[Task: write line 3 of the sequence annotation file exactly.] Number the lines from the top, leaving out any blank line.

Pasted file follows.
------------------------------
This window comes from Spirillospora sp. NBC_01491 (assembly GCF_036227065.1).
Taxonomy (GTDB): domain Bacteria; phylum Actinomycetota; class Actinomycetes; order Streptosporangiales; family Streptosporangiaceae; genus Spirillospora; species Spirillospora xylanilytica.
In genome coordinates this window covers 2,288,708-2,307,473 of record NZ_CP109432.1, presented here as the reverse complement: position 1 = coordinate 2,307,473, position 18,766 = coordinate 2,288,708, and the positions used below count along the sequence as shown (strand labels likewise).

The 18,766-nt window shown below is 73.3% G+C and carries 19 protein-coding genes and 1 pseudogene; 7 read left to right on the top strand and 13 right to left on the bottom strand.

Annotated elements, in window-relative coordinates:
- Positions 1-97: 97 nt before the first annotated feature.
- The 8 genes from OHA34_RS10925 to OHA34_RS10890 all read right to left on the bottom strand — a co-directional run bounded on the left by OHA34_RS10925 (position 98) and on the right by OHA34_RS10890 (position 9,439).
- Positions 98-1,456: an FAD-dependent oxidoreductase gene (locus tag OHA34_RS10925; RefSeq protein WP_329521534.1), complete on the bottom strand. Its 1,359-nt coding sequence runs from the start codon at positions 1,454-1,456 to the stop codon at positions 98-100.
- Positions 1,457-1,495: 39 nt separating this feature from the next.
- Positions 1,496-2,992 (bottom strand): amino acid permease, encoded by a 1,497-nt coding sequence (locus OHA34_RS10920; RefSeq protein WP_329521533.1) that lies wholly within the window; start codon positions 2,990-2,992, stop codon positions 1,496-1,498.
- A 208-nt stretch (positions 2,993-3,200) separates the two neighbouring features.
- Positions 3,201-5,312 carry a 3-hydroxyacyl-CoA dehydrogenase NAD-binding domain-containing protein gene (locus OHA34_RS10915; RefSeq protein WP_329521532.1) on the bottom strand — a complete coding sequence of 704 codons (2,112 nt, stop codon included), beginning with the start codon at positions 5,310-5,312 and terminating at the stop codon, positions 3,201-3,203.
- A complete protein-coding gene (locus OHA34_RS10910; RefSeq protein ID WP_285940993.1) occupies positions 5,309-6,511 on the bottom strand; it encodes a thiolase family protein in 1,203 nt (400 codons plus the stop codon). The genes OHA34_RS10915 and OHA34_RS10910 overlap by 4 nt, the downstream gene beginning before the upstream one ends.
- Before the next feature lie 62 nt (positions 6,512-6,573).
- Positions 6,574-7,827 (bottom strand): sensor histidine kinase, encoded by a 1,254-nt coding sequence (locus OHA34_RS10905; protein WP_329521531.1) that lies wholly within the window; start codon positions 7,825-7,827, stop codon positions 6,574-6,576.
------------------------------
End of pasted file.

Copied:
In genome coordinates this window covers 2,288,708-2,307,473 of record NZ_CP109432.1, presented here as the reverse complement: position 1 = coordinate 2,307,473, position 18,766 = coordinate 2,288,708, and the positions used below count along the sequence as shown (strand labels likewise).